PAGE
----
This transmission is interesting as it has two reverse gears however the location is interesting as the Reverse 2 gear is where I would have expected the 4rth forward to be. Also my transmission has the shift lever to the right of my right knee when I am in the drivers seat.
We have started pulling the plate off the transmission but it is a very big untertaking.
Does anyone here have any advise or recomendations.
thanks
Avan

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Avandehei,

Welcome to the board and the IH community.!

A suggestion:

You should make a new post of this. You will get more responses and will be able to more clearly follow those that you get. It keeps things neater on the board to have one subject matter per thread.

Hope you get her all sorted out and having fun with her soon.

Dave

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Thanks Folks!

Het you lost me on something on rreversing the transmission switch??

I will move the peanut butter removal to the top of the list. I think I can get to this plug pretty easily. I believe it is near the back between the two inspection covers. I just played with. Page 33 of the preventive maintenance section of the book.

Book or something said drain it, and then fill to normal level with kerosene, run it around and then drain and fill with UGL Universal Gear Lube SAE 80. AND I should check the sprocket drive lube also while I am under there! Needs same lube in those.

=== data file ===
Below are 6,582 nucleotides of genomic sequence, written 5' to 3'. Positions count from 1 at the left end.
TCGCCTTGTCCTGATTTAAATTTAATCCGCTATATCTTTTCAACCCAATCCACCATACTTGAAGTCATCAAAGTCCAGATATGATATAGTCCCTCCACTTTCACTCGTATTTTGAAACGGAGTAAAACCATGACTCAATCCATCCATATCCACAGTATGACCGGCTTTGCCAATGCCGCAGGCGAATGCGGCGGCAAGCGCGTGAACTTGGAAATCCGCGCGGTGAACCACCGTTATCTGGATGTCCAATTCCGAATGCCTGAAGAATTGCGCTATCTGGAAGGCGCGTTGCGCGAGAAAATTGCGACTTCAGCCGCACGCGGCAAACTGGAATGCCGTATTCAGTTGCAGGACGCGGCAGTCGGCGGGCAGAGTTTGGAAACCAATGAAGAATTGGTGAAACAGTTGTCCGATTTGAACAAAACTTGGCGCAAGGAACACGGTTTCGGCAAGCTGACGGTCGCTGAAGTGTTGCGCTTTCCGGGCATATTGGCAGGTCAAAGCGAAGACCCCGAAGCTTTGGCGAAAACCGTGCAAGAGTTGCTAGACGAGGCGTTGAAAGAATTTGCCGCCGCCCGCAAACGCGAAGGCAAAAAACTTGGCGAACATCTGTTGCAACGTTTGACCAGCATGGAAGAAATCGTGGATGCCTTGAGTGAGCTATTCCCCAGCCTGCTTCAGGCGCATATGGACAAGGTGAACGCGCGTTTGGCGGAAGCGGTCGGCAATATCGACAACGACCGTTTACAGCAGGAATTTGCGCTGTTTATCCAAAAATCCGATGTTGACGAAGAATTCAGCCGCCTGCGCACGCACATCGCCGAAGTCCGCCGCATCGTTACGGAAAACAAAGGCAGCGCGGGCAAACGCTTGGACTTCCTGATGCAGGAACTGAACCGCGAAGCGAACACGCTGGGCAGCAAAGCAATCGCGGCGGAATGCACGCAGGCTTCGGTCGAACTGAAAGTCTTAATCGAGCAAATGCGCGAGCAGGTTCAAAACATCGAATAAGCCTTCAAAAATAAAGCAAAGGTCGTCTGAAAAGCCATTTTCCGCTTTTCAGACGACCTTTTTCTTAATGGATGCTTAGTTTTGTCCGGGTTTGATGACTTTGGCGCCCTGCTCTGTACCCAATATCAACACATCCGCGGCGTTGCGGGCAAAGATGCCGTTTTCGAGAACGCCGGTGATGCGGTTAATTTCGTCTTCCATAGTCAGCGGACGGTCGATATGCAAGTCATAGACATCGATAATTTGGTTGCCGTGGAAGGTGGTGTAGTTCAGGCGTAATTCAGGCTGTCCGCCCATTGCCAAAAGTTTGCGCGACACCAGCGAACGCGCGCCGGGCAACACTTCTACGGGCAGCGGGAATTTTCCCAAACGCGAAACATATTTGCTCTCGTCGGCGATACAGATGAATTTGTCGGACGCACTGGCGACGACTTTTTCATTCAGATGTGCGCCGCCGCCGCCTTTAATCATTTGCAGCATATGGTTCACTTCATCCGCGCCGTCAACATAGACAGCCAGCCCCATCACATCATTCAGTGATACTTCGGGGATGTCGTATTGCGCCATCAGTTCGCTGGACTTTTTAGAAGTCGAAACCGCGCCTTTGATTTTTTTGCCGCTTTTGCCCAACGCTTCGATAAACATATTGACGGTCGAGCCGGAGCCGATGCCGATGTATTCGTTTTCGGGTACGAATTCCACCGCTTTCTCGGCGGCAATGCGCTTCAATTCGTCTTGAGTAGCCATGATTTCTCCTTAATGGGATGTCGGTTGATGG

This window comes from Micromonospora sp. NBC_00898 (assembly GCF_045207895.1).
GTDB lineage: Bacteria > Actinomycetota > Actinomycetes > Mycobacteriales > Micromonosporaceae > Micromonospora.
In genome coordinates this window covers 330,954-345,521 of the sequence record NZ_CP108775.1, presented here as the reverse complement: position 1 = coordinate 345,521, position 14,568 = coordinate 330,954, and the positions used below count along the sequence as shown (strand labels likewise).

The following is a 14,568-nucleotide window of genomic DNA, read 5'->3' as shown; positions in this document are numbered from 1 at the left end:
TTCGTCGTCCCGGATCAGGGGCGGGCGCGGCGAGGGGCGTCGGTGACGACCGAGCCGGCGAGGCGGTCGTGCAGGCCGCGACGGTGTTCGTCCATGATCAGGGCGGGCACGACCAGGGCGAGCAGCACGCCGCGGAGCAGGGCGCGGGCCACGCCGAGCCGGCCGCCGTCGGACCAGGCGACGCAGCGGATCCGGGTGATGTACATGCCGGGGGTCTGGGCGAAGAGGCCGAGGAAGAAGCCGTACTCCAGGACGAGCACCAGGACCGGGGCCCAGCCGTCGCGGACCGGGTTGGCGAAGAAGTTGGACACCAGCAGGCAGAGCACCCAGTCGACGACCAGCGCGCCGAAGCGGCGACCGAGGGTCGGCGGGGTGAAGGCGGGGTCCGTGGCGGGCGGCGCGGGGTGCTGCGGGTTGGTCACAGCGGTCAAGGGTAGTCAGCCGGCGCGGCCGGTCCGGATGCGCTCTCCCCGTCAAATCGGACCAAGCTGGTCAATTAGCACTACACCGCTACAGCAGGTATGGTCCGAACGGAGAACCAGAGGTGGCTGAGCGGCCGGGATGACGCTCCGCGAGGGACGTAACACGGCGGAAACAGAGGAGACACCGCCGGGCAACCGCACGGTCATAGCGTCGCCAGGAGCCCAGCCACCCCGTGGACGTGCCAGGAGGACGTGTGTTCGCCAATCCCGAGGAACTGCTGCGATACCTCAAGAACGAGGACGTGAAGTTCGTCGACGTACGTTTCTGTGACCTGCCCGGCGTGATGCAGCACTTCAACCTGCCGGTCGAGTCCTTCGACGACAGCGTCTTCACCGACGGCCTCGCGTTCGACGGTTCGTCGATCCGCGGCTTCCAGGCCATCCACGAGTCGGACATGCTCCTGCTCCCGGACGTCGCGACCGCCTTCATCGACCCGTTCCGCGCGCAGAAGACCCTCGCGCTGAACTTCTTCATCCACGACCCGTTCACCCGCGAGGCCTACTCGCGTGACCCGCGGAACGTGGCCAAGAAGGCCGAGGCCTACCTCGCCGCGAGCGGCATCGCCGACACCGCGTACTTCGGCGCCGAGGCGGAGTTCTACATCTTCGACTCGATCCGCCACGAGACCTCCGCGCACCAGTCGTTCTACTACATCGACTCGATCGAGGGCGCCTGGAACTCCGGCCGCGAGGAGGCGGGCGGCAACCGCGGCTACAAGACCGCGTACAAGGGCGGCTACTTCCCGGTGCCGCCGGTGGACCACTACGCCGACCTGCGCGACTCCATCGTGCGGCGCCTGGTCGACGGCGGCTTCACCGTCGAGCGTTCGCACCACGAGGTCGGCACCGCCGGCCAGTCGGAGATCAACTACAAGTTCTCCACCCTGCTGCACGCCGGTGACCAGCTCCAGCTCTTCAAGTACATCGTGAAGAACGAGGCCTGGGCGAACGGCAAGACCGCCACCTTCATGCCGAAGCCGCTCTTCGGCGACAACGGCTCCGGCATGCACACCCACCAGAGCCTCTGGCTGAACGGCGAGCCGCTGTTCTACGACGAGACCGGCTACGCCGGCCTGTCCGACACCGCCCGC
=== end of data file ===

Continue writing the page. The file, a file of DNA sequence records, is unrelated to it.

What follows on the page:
Another observation:

I have water coming out of the starter band/cover when I crank it over. That must have been from over zelous power washing? I think I know what your going to tell me to do but is that any alternative than taking it off?

As usual more questions than anwsers:) Thanks guys!

Regards,

Chris

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Take the band off and let it drain and dry.

John

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This link is a great resource for all IH gas start diesels (especially crawlers) It was created

by one of our most esteemed members on the board , Published Author, TV Star,Winter freight Cat Skinner

and Ice Road trucker extraordinaire KOO (aka Joey Barnes ) King of Obsolete, Have fun checking his whole site out :)

http://www.kingofobsolete.ca/TD-6_TD-9_international_check_list.htm

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John, and Kevin,

Thanks for ths information on the TD-6 items.

I will let you know how I make out.

Regards,

Chris

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This link is a great resource for all IH gas start diesels (especially crawlers) It was created

by one of our most esteemed members on the board , Published Author, TV Star,Winter freight Cat Skinner

and Ice Road trucker extraordinaire KOO (aka Joey Barnes ) King of Obsolete, Have fun checking his whole site out :)

http://www.kingofobsolete.ca/TD-6_TD-9_international_check_list.htm

This site should B the first place you go after buying one of these machines.